Doing Ai Chi affects each of us in a unique and individual way every time we do it. We come to this practice from different life experiences~ from interactions with others at home or en route to the pool, after hearing a breaking news broadcast or listening to relaxing music. We have different backgrounds, health issues, emotional experiences, support systems, coping mechanisms and internal resources. Some come to Ai Chi with a goal~ to improve balance, mobility, core strength, or breathing, to reduce stress, find pain relief or simply to feel more centered… Ai Chi can bring all of these things. It is a tool for strengthening and healing.
But there can be roadblocks to being in the frame of mind to fully enjoy Ai Chi practice in the moment. Perhaps the water temperature is not quite right or the noise level is high. Perhaps you had a distracting encounter or something is weighing on your mind. What can you do?
The structure of Ai Chi is there to help you. The introductory steps invite grounding, with a stable posture. Turn your attention away from the commotion around you to your breath, to the sensation of the buoyancy and support of the water and to the fractal patterns in the ripples as you move. Acknowledge your concerns, and leave them behind for a little while~ you can get back to them later. Accept the presence of distractions, but let them be. They may persist, but you are involved in something else for the moment. If you find yourself inhaling during an exhalation movement, know that it was because you needed it. Don’t let stress creep in if you omit a step or move left when you normally would have moved right~ the structured patterns of Ai Chi are a framework for you to build your own experience. Jun Kono reminds us through his words and through his own practice adaptations that however it turns out is how it was meant to be.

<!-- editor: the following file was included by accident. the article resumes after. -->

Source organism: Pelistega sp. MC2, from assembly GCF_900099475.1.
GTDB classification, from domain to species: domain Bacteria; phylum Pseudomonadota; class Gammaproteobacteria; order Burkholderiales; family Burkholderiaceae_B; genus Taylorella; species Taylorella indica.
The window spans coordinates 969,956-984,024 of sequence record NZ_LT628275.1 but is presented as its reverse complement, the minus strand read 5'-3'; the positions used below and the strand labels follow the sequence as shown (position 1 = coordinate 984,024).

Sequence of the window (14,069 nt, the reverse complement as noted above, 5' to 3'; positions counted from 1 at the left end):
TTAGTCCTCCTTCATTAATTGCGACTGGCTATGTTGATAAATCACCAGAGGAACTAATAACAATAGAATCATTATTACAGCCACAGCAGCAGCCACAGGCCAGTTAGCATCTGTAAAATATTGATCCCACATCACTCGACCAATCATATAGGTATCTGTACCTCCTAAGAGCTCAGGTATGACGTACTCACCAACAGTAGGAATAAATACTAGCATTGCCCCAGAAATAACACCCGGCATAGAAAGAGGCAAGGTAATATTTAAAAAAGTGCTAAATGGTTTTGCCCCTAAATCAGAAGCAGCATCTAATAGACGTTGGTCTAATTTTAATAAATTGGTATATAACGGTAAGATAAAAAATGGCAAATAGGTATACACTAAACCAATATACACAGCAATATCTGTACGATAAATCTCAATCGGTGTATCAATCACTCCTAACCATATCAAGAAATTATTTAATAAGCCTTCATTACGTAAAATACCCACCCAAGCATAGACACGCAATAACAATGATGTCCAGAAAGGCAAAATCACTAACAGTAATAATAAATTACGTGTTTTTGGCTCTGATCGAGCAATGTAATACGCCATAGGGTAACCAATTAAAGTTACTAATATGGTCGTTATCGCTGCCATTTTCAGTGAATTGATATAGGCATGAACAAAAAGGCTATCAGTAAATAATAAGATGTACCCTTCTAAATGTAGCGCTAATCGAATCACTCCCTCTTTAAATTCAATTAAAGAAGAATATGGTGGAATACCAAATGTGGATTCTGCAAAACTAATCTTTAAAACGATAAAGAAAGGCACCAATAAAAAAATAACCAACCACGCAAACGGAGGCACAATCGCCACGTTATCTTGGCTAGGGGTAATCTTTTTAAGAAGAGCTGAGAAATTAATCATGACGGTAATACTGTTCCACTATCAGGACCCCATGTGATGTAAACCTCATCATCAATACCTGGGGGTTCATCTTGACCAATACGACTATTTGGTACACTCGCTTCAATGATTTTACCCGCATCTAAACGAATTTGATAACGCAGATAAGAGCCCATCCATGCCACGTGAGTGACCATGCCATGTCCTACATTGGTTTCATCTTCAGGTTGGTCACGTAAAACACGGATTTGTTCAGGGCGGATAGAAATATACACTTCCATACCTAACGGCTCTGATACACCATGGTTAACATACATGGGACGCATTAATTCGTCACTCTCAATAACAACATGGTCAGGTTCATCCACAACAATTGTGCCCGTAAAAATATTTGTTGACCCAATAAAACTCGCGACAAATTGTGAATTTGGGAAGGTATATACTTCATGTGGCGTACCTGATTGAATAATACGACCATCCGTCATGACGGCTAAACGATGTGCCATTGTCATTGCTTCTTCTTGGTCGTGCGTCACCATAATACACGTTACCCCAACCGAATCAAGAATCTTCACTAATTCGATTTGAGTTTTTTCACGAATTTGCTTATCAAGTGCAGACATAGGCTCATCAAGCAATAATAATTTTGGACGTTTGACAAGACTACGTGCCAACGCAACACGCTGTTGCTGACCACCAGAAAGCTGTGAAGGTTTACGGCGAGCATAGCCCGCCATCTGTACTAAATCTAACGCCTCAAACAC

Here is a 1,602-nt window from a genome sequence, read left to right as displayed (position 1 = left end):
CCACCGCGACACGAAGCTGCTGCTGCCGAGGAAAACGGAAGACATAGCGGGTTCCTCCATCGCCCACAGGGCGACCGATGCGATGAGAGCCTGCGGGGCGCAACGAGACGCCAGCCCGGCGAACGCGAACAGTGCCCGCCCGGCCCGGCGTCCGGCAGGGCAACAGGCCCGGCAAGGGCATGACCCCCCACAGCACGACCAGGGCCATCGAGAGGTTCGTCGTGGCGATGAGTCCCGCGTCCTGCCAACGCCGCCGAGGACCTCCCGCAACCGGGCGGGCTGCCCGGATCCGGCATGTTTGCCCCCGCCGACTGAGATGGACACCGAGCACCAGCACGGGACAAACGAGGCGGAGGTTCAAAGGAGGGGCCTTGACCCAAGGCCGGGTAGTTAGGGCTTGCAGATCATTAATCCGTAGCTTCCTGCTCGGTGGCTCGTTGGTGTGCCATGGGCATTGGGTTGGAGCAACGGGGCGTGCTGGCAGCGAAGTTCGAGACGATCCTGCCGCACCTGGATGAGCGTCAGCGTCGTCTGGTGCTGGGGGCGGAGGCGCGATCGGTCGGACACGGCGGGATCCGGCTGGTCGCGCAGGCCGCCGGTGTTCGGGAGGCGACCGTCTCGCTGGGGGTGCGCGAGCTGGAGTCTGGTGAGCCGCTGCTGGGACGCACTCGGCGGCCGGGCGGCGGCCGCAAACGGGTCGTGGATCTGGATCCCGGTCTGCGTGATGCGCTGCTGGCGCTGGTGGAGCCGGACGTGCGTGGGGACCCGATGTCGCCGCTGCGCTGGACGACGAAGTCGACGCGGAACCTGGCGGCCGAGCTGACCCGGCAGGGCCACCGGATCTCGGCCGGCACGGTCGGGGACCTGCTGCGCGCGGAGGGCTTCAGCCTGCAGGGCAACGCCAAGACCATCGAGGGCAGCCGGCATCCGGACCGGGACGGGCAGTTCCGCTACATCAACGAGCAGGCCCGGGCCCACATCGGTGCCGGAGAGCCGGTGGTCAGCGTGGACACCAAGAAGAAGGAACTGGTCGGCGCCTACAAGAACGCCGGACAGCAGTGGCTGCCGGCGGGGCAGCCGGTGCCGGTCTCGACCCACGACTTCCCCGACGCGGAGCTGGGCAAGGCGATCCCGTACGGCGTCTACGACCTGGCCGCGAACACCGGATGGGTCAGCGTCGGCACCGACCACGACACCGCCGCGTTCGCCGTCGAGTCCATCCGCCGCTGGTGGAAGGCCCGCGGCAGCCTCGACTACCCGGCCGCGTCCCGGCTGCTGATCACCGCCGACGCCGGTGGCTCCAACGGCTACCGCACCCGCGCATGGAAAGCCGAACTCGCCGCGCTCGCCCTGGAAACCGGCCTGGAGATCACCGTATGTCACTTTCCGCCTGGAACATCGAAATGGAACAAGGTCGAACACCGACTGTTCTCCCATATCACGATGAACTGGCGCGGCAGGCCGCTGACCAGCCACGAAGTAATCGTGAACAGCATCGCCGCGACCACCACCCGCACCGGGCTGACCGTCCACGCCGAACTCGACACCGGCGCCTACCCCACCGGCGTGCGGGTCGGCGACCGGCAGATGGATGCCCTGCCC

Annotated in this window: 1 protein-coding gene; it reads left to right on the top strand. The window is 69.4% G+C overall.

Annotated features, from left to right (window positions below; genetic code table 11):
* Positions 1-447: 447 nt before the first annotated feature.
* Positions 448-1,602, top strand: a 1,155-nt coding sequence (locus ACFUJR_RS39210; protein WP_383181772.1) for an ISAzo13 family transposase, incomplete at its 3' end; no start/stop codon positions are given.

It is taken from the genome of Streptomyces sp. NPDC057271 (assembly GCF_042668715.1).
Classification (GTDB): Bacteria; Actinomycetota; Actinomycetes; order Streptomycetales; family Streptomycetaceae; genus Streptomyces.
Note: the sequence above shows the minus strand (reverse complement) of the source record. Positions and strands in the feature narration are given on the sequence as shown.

In the 1930’s, a chef at the Toll House Inn in Massachusetts named Ruth Wakefield wanted to serve her guests a new variation of cookies and ice cream. As she started her baking project, she was tight on time and realized that her supply of easy-melting Baker’s sweet chocolate was depleted. The only chocolate available was a semi-sweet chocolate bar, which she chopped up and put on top of the cookie batter, hoping it would melt to create a chocolate cookie. Instead, the beloved chocolate chip cookie was born~ comfort food that was meant to be.
Ruth Sova recently shared these timely words from Henry Ford: Even a mistake may turn out to be the one thing necessary to a worthwhile achievement.
Sometimes what we perceive as “mistakes” are really how it was meant to be.
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